At Atrium, the push for innovation focuses first and foremost on human-centered design.

“We want to bring empathy into what we do. How do you design for empathy?” Johnson said. “It’s not limited to human-to-human interaction. How do we build that into a system of what we do?”

Johnson also looks to the Business Model Canvas, a tool for understanding the components of a successful business, as part of his work in innovation. Health care is indeed a business, and it must evolve and innovate as much in that respect as it does in the methods for deploying health care services.

“That’s something we really believe in,” Johnson said. “A lot of cost and choice and power is shifting to the consumer, and we don’t have a model that’s designed specifically for that.”

Another critical aspect of how Johnson approaches innovation is through collaboration and partnerships.

“We’re recognizing now that we can’t do everything on our own. So we’re looking at what we’re really excellent at — providing care and servicing patients — and then at finding partners to capitalize on what they’re really good at,” Johnson said. “Let’s look at folks who have an innovative product and how we can tie into them.”

Partnerships like the ones Johnson describes are critical to the business founded by Waseem Ghannam, a former hospitalist and now principal and co-founder of TeleHealth Solution.

Ghannam created the company to address the epidemic of uncoordinated care in the post-acute care world. To do that, TeleHealth Solution has built technology that can be used in Skilled Nursing Facilities, Assisted Living Facilities and Continuing Care Retirement Communities to virtually evaluate and treat patients who are acutely ill.

The idea came to Ghannam after experiencing the flawed system firsthand. His work in nursing home settings alerted him to alarming standards of care that meant patients often went unseen by their physicians until their condition had reached emergency status. He knew there had to be another way — one that would keep patients healthier and costs down.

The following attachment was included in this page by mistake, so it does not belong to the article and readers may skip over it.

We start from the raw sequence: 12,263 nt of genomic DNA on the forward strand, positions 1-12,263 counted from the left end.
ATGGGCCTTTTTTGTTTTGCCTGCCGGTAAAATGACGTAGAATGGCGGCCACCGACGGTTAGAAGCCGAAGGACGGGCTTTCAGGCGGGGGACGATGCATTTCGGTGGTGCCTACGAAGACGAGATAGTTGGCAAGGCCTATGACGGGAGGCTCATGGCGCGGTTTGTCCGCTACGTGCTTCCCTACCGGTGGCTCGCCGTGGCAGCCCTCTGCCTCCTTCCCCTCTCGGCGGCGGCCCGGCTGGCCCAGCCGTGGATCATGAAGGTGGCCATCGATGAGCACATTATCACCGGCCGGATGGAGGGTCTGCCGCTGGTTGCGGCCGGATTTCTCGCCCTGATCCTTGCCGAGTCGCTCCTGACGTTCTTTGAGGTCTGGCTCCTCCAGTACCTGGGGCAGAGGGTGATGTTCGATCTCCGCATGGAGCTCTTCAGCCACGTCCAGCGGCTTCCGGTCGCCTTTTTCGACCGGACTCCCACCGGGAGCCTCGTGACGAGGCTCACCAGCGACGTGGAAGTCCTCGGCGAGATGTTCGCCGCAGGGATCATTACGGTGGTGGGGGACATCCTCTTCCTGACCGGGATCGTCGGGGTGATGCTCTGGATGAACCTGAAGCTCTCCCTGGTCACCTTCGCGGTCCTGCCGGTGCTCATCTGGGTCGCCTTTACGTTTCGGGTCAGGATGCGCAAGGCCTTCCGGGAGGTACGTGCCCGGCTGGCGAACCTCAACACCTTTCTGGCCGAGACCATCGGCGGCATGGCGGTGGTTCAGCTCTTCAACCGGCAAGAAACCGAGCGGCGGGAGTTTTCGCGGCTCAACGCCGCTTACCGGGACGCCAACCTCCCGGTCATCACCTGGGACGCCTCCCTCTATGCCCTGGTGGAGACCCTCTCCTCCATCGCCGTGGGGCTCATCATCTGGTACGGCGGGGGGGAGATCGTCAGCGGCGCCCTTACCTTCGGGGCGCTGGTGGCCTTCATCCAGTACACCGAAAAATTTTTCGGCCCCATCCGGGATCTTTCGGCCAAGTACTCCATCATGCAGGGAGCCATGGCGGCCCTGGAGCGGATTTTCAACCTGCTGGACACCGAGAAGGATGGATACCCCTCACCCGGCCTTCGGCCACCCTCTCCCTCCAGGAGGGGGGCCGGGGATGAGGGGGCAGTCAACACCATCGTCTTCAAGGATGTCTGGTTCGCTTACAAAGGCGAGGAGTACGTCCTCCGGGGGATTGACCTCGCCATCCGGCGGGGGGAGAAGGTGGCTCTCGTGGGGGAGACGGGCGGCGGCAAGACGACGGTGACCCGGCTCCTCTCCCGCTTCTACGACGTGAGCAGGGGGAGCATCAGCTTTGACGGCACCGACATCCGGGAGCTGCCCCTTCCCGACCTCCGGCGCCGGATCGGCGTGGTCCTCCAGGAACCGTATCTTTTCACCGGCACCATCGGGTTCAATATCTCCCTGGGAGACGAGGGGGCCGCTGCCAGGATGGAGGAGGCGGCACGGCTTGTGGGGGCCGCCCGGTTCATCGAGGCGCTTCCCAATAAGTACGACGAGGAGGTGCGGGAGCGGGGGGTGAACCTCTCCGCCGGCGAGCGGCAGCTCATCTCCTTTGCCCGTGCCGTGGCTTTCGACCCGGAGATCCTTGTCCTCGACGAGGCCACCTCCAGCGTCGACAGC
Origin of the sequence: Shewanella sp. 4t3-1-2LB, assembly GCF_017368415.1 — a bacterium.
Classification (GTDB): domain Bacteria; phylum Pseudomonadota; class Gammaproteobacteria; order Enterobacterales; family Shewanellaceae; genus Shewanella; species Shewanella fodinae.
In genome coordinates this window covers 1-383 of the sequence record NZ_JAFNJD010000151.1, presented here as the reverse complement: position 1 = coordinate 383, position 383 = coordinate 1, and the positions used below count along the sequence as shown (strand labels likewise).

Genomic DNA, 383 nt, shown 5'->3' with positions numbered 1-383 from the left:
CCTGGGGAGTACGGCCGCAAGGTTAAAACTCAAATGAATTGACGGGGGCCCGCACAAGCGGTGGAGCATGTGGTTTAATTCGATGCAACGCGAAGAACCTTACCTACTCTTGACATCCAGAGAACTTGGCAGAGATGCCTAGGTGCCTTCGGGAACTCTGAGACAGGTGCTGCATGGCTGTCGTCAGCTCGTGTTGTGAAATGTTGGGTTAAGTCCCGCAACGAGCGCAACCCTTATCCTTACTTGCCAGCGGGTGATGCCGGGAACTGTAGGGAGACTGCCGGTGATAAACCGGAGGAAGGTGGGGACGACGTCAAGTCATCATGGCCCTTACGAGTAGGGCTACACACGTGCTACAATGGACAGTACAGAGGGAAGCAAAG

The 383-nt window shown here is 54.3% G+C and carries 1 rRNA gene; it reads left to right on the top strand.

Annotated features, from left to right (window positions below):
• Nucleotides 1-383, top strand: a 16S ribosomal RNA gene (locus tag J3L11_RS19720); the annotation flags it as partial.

So he created a toll-free number that nursing homes can call for any and all matters, any time. He also built a system that brings the doctor to the patients, via two-way video.

“The technology we’ve built allows us to see the patient in real time. The only thing you can’t do is physically touch the patient,” Ghannam explained. “And our average hourly rate comes out to $7 an hour.”

The potential is limitless. So why doesn’t the health care industry go all in on technology?

According to leaders who have been there, done that:  It’s complicated.

“If you can demonstrate that your solutions can deliver value or solve an unmet need — and do that effectively — with the proper data, you can be very successful [at getting traditional health care players to embrace technology],” Tweardy said. “Otherwise, it is very, very hard.”

It’s also a matter of reliability, Johnson said. Take, for example, the pager — a device long abandoned among the general population but still widely used by medical professionals.

“A worse product can do a better job. That pager is solid and it’s reliable and you will get to them even if they’re in a concrete bunker,” Johnson said. “It could be a great piece of technology, but if doesn’t stick and connect, then it won’t go anywhere.”

In short, the standards are high in health care. But the opportunities are tremendous.